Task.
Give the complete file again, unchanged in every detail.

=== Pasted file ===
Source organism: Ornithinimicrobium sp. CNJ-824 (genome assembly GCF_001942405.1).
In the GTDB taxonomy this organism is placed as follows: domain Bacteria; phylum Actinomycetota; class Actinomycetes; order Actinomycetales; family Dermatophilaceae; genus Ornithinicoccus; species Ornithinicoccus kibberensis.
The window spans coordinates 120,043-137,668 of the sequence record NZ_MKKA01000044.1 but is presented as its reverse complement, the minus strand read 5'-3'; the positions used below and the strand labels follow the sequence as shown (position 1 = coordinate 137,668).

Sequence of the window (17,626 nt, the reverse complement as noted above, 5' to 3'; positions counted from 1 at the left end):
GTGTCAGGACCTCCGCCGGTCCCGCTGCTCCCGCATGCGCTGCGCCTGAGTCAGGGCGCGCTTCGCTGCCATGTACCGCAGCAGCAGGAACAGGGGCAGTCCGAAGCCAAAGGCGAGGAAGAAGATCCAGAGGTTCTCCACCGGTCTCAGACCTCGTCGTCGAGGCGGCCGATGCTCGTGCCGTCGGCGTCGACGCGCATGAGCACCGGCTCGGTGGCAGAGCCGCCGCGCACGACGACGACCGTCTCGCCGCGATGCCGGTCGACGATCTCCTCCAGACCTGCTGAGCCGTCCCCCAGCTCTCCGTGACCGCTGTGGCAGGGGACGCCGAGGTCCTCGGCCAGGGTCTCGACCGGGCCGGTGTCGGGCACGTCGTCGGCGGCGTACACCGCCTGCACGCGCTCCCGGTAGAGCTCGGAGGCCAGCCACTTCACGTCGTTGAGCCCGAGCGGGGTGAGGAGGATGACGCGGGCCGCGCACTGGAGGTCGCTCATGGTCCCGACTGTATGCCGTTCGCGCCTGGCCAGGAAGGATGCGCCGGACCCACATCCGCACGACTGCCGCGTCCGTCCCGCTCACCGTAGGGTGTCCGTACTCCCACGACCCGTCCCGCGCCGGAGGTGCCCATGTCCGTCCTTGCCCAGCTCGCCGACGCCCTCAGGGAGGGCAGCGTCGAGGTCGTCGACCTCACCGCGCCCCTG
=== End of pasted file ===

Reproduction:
Source organism: Ornithinimicrobium sp. CNJ-824 (genome assembly GCF_001942405.1).
In the GTDB taxonomy this organism is placed as follows: domain Bacteria; phylum Actinomycetota; class Actinomycetes; order Actinomycetales; family Dermatophilaceae; genus Ornithinicoccus; species Ornithinicoccus kibberensis.
The window spans coordinates 120,043-137,668 of the sequence record NZ_MKKA01000044.1 but is presented as its reverse complement, the minus strand read 5'-3'; the positions used below and the strand labels follow the sequence as shown (position 1 = coordinate 137,668).

Sequence of the window (17,626 nt, the reverse complement as noted above, 5' to 3'; positions counted from 1 at the left end):
GTGTCAGGACCTCCGCCGGTCCCGCTGCTCCCGCATGCGCTGCGCCTGAGTCAGGGCGCGCTTCGCTGCCATGTACCGCAGCAGCAGGAACAGGGGCAGTCCGAAGCCAAAGGCGAGGAAGAAGATCCAGAGGTTCTCCACCGGTCTCAGACCTCGTCGTCGAGGCGGCCGATGCTCGTGCCGTCGGCGTCGACGCGCATGAGCACCGGCTCGGTGGCAGAGCCGCCGCGCACGACGACGACCGTCTCGCCGCGATGCCGGTCGACGATCTCCTCCAGACCTGCTGAGCCGTCCCCCAGCTCTCCGTGACCGCTGTGGCAGGGGACGCCGAGGTCCTCGGCCAGGGTCTCGACCGGGCCGGTGTCGGGCACGTCGTCGGCGGCGTACACCGCCTGCACGCGCTCCCGGTAGAGCTCGGAGGCCAGCCACTTCACGTCGTTGAGCCCGAGCGGGGTGAGGAGGATGACGCGGGCCGCGCACTGGAGGTCGCTCATGGTCCCGACTGTATGCCGTTCGCGCCTGGCCAGGAAGGATGCGCCGGACCCACATCCGCACGACTGCCGCGTCCGTCCCGCTCACCGTAGGGTGTCCGTACTCCCACGACCCGTCCCGCGCCGGAGGTGCCCATGTCCGTCCTTGCCCAGCTCGCCGACGCCCTCAGGGAGGGCAGCGTCGAGGTCGTCGACCTCACCGCGCCCCTG